Septic System Workshop Offered in May

This May, Clackamas Soil and Water Conservation District and its partners will offer a FREE Septic System workshops to Clackamas County residents.

“Know Your Septic System – Check It, Fix It and Maintain It!”

  • Thursday, May 4th, 6:00 – 8:00 p.m., Estacada Public Library, 825 NAW Wade St., Estacada, OR 97023 This event has been canceled. Please register for the event on Thursday, May 18th in Damascus.
  • Thursday, May 18, 6:00 – 8:00 p.m., Lewis and Clark Charter School, 15600 SE 232nd Dr., Damascus, OR 97089

Community members who attend this FREE workshop will have an opportunity to:

  • Learn how septic systems work
  • Learn how to properly maintain a septic system
  • Recognize signs of septic system failure
  • Become familiar with County codes and permits for septic systems
  • Find technical and financial assistance

Workshop participants may bring a sample of their private well water to be screened for nitrates. Knowing what is in your water can impact your health. Directions for collecting water samples can be found here.

Workshop participants in the Clackamas River Watershed are also eligible for a $200 Septic System Inspection Rebate.

To register, please contact Tami Guttridge by email or by calling 503-210-6000.

Well maintained and properly functioning septic systems provide effective onsite wastewater treatment, allow groundwater to be recharged onsite, and makes more clean water available for all of us to use. Septic systems also treat the effluent naturally and allow water to seep into the ground, which keeps moisture on site to help plants grow and replenish the water supply.

Proper care and maintenance of septic systems can help keep homeowners and their neighbors healthy and protect drinking water and our environment. For homeowners, proper care can also prevent costly repairs or replacement of systems, protect property values, and conserve water.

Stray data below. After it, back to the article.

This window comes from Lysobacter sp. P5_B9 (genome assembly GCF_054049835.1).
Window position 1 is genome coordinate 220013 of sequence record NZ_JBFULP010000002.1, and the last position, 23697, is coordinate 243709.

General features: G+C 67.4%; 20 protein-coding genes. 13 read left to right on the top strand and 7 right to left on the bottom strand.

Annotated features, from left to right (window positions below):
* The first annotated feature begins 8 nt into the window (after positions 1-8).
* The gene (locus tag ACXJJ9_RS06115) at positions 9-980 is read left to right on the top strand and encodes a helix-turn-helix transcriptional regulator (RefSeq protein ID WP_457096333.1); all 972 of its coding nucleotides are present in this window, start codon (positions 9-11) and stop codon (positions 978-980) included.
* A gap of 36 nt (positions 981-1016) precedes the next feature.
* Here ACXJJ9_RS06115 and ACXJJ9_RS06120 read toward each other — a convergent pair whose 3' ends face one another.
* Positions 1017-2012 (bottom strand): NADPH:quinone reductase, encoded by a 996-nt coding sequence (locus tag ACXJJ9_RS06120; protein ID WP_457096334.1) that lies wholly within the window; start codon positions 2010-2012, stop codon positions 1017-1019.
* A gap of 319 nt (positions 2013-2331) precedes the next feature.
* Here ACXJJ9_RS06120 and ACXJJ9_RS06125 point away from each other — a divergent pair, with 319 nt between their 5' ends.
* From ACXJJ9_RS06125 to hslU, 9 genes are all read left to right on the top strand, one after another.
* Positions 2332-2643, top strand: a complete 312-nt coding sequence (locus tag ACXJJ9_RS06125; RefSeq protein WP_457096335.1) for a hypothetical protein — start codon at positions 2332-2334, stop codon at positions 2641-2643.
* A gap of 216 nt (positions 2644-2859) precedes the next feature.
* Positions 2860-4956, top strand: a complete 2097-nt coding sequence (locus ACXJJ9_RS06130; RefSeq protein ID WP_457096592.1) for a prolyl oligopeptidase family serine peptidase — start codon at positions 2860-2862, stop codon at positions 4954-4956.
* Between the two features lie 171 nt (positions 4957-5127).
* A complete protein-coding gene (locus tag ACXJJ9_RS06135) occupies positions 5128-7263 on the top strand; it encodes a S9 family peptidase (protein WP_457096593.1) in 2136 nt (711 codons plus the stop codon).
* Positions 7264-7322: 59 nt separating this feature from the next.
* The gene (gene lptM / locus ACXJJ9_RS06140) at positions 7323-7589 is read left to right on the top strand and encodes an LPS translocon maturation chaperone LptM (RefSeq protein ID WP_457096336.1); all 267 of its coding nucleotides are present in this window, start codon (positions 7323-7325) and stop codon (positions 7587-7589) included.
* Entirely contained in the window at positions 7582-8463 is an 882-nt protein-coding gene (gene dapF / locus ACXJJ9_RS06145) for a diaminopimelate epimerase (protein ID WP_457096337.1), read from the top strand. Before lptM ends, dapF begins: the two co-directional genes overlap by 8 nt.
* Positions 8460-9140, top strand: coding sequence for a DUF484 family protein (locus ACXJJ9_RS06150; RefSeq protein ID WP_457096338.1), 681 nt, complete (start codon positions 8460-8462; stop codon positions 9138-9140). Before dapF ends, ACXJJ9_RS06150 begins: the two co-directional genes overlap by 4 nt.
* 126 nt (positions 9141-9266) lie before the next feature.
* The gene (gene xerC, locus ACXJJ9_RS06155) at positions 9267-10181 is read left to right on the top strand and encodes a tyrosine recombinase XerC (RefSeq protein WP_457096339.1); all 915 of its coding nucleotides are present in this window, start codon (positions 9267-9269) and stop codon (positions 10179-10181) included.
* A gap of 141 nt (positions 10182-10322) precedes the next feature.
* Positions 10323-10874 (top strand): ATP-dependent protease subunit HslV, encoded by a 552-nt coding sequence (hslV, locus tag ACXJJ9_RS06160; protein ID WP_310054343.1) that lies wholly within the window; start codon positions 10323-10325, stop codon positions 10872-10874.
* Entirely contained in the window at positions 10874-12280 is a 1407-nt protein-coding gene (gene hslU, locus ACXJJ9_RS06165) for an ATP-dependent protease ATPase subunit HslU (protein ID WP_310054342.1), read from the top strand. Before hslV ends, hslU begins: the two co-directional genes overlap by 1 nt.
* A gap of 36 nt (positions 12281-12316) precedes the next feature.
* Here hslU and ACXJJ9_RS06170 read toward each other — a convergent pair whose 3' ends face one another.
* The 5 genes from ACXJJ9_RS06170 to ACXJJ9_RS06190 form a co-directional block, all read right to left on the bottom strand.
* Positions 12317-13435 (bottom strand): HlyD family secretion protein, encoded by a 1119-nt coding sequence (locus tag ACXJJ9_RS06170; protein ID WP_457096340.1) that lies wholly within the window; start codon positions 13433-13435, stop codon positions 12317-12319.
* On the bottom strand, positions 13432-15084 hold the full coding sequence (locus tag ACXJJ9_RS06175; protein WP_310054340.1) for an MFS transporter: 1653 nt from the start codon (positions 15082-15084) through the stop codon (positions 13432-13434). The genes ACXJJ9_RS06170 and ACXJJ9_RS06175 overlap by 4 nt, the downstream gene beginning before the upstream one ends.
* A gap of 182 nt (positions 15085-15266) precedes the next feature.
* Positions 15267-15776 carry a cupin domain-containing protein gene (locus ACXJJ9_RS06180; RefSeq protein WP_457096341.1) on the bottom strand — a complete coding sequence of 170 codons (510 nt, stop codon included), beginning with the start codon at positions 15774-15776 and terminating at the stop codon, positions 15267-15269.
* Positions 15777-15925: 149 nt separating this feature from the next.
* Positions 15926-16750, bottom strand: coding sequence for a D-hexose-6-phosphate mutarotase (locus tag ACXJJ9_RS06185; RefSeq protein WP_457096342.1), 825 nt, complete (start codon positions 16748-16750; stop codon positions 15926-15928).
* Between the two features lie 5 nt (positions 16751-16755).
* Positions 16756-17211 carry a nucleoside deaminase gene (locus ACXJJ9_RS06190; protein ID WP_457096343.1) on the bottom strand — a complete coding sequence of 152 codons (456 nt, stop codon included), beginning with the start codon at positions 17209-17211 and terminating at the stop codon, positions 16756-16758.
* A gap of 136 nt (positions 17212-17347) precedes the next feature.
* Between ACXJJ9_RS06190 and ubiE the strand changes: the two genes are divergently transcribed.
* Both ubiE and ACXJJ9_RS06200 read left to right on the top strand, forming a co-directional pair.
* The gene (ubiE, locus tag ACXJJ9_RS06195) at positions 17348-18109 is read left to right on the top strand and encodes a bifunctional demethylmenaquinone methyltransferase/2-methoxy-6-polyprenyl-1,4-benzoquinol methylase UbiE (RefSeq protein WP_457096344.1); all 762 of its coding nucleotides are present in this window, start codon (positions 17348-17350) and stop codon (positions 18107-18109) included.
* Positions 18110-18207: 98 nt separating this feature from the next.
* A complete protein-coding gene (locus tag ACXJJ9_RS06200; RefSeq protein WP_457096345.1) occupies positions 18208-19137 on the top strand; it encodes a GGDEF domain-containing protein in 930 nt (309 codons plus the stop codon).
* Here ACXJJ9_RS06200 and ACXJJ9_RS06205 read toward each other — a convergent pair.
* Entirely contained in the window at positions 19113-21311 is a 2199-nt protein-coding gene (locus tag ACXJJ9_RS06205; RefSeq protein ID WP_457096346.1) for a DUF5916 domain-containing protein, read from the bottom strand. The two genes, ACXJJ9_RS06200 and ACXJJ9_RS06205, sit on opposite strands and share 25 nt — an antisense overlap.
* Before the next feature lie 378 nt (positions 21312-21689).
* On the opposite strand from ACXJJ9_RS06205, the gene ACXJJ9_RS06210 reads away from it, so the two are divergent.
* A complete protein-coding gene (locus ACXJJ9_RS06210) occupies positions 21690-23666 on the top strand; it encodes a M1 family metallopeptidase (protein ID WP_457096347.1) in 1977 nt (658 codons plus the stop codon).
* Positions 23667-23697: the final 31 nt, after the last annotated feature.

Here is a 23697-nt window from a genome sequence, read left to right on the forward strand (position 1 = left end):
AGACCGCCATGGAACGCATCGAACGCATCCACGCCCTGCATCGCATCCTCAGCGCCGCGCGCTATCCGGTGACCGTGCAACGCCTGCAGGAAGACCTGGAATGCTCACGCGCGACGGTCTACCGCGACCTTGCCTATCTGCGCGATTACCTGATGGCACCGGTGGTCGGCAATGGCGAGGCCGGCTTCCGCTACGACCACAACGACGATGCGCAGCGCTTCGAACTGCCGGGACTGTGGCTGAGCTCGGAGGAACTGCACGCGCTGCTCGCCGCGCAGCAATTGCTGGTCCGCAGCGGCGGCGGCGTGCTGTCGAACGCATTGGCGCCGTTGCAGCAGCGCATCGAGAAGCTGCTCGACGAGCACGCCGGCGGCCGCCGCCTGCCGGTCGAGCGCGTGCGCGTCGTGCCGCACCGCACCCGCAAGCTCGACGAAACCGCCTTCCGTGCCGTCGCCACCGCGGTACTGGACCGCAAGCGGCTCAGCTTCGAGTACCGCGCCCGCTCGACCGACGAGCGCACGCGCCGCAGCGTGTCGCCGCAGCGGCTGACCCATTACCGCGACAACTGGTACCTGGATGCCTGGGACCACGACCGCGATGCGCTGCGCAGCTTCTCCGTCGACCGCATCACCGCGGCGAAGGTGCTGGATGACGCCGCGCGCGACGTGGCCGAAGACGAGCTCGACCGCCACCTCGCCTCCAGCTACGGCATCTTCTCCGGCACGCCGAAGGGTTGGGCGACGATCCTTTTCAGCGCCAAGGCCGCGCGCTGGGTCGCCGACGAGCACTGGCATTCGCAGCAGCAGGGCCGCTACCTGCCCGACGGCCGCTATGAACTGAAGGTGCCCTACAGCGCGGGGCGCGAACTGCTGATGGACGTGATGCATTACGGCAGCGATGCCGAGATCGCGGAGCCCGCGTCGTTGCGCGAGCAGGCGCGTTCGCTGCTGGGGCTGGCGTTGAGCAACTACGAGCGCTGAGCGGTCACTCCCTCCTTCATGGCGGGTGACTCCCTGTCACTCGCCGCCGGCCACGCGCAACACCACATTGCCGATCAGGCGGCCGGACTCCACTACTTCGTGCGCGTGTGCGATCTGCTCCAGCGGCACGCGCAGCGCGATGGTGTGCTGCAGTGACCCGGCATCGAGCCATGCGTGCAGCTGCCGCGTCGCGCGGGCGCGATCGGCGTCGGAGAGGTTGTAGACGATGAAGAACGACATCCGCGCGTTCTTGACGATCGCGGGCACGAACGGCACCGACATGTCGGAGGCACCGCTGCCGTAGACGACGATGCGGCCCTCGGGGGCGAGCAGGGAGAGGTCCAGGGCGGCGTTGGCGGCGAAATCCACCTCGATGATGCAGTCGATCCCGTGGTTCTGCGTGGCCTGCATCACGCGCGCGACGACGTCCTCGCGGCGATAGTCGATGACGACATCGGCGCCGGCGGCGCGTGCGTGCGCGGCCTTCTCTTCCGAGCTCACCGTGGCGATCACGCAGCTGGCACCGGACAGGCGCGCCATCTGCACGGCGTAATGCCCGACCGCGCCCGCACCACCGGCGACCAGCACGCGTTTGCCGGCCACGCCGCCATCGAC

Check out these useful SepticSmart tips:

  •  Protect It and Inspect It: In general, homeowners should have their system inspected every three years by a licensed contractor and have their tank pumped when necessary, generally every three to five years.
  •  Think at the Sink: Avoid pouring fats, grease, and solids down the drain, which can clog a system’s pipes and drainfield.
  •  Don’t Overload the Commode: Ask guests to only to put things in the drain or toilet that belong there. For example, coffee grounds, dental floss, disposable diapers and wipes, feminine hygiene products, cigarette butts, and cat litter can all clog and potentially damage septic systems.
  •  Don’t Strain Your Drain: Be water efficient and spread out water use. Consider fixing plumbing leaks and installing faucet aerators and water-efficient products, and spread out laundry and dishwasher loads throughout the day. Too much water at once can overload a system if it hasn’t been pumped recently.
  •  Shield Your Field: Remind guests not to park or drive on a system’s drainfield, where the vehicle’s weight could damage buried pipes or disrupt underground flow.

Partners in this workshop are Clackamas River Water Providers, Clackamas County, and Oregon Department of Environmental Quality.



Clackamas SWCD